The only man to fly on Gemini, Apollo and Space Shuttle missions has passed away at the age of 87, from complications of pneumonia.
John W. Young is being hailed by fellow astronauts as the “astronauts’ astronaut” and former President George H.W. Bush called him “a fearless patriot whose courage and commitment to duty helped our Nation push back the horizon of discovery at a critical time.”
Young’s connection to the region came when he was inducted into the International Space Hall of Fame in 1982. Via a news release, officials with the New Mexico Museum of Space History and International Space Hall of Fame extended “their deepest condolences to the family and friends of John Young, a true American hero.”
Born in San Francisco, CA, on September 24, 1930, Young first entered space as Pilot on Gemini III with Gus Grissom as Command Pilot. This was the first time the U.S. sent two men into space. Next, in 1966, he was Command Pilot on Gemini X with Michael Collins as Pilot.
In 1969, he was Command Module Pilot for Apollo 10 along with Mission Commander Tom Stafford and Lunar Module Pilot Eugene Cernan. The mission was a “dress rehearsal” for Apollo 11.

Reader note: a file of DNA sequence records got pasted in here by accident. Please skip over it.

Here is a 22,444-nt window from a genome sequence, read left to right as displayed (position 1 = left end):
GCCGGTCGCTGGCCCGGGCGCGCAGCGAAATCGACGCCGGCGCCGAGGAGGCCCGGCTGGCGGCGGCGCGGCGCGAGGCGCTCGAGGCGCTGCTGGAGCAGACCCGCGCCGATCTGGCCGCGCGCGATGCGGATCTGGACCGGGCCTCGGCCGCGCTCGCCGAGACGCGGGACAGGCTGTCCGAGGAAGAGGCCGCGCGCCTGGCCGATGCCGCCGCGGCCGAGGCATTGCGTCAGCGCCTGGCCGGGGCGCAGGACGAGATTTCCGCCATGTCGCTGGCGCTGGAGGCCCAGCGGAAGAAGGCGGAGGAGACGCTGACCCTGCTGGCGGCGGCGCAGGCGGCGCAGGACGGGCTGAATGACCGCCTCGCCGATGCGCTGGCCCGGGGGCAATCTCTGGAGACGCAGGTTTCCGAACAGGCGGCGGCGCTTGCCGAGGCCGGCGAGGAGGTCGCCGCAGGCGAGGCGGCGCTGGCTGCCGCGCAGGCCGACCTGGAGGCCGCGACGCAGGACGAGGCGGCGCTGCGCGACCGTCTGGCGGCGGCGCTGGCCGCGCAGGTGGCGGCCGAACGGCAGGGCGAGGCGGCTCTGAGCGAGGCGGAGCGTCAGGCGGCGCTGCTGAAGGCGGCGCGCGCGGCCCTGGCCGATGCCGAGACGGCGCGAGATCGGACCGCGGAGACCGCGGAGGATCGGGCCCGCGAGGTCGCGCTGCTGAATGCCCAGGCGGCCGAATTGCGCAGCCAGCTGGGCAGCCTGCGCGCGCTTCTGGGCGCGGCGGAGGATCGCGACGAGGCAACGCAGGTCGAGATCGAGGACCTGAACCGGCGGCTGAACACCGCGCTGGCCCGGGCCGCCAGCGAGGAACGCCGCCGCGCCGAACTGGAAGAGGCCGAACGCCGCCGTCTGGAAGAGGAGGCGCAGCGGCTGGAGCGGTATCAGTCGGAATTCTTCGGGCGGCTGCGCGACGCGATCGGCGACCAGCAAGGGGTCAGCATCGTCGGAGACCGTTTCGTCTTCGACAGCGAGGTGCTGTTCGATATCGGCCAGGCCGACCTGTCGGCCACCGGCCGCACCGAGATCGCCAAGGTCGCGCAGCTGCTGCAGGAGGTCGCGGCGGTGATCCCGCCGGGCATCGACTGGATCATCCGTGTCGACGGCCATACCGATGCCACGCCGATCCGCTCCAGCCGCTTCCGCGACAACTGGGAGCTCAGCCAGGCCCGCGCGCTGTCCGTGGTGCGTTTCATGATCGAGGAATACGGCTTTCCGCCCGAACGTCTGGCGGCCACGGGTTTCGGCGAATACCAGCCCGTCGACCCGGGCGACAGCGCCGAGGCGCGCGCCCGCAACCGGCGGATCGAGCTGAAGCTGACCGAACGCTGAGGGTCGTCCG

As Mission Commander for Apollo 16, Young joined the prestigious ranks of the very few men who have walked on the surface of the moon. With Lunar Module Pilot Charles Duke, Young explored the moon’s Descartes Highlands from April 20-23, 1972.
Young made history with his fifth mission as Spacecraft Commander of STS-1 in 1981, the inaugural mission of the first Space Shuttle, Columbia. Young became the first person to fly four different types of spacecraft. His last mission was as Spacecraft Commander of STS-9 Columbia in 1983.
Young’s honors include the Congressional Space Medal of Honor (for commanding STS-1), four NASA Distinguished Service Medals, and the NASA Outstanding Leadership Medal. In addition, Young was a decorated Navy pilot.